Saturday, October 4, 2008

Harvesting Cotton in Missouri's Bootheel

While I live in Arkansas and work in Arkansas the easiest way for me to get to work is through Missouri. I live in northeastern Arkansas just west of the Bootheel of Missouri. Blytheville, AR where I work is southeast of Paragould. The route that is most time efficient is to go through the Bootheel to I-55, then south five miles to Blytheville. As a result I go through some of the best agricultural land in the Mississippi delta. Huge fields dominate the scene and rice, cotton and soybeans are the most often planted crops. About this time of year harvest is in full swing. The equipment used is massive and fields are cleared in hours not days.

Cotton pickers pick six rows at a time. They have tapered cones that guide the plant into two rotating drums that have rubber fingers that strip the cotton bolls from the plant. Then a suction system takes the boll up to a cage that traps the cotton. When the cage is full a tractor pulling a large cotton wagon comes along side the picker and the cage elevates and tips so the cotton is dumped into the cotton wagon. The picker resumes picking and the cotton wagon transports the cotton to a cotton module compress. The compress has two hydraulic rams and a large bar that goes back and forth in the module compress and packs the cotton into a module. The cotton module is about 30 feet long, 8 feet high and 6 to 8 feet wide. A module holds about 13 to 17 500 lb ginned cotton bales.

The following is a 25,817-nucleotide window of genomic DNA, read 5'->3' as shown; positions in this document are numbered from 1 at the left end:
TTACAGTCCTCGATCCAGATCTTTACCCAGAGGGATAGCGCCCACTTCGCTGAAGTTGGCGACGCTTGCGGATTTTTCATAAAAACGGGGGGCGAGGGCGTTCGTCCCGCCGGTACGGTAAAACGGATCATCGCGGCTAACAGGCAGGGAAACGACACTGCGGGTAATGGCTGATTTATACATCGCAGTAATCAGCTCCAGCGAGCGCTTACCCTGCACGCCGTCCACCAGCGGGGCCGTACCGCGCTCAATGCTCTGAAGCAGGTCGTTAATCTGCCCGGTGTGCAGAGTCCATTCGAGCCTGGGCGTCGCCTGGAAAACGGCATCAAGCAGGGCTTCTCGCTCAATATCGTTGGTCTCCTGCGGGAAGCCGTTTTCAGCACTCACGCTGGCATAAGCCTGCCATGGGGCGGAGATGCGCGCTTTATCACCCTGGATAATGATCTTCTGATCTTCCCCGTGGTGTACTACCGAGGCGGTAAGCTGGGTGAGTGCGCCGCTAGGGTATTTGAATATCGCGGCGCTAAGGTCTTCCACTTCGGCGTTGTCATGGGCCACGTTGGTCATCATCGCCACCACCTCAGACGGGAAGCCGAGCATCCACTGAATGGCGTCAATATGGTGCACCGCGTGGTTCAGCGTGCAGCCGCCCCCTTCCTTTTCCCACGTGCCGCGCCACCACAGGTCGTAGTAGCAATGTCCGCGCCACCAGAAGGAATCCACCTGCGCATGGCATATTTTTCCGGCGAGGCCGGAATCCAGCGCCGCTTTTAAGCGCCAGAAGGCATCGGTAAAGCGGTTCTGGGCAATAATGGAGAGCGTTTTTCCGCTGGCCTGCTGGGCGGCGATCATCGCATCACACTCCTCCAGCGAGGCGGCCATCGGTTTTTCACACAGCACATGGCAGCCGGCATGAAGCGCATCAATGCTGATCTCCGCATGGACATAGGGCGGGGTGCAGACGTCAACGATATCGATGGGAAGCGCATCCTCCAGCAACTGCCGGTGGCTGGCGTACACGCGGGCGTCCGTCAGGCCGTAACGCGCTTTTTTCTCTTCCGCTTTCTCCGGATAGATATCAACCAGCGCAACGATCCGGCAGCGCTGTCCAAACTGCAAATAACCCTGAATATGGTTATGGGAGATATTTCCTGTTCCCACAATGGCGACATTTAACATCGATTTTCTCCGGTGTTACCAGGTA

The process is very efficient, however in the last two years J I Case, my former company and John Deere have improved the process even further. Case makes a cotton picker that compacts its own module. The module is about half the size of a module but a transport truck can handle two modules so the weight is about the same as a full sized module. The Deere picker rolls the cotton into a large round bale similar to a very large hay bale. The pickers are huge to accommodate the compacting system. The cost runs almost $500,000. However it eliminates the need for a cotton wagon and a module maker plus the attendants. So it is a little more cost effective.

I have attached a video I shot near what is known as Cotton Plant Corner just north of Hornersville, MO. I go past these fields every trip to Blytheville so when I came along Wednesday morning I stopped and shot some video. I hope you enjoy the brief amateur video, but it does show cotton picking in full swing.

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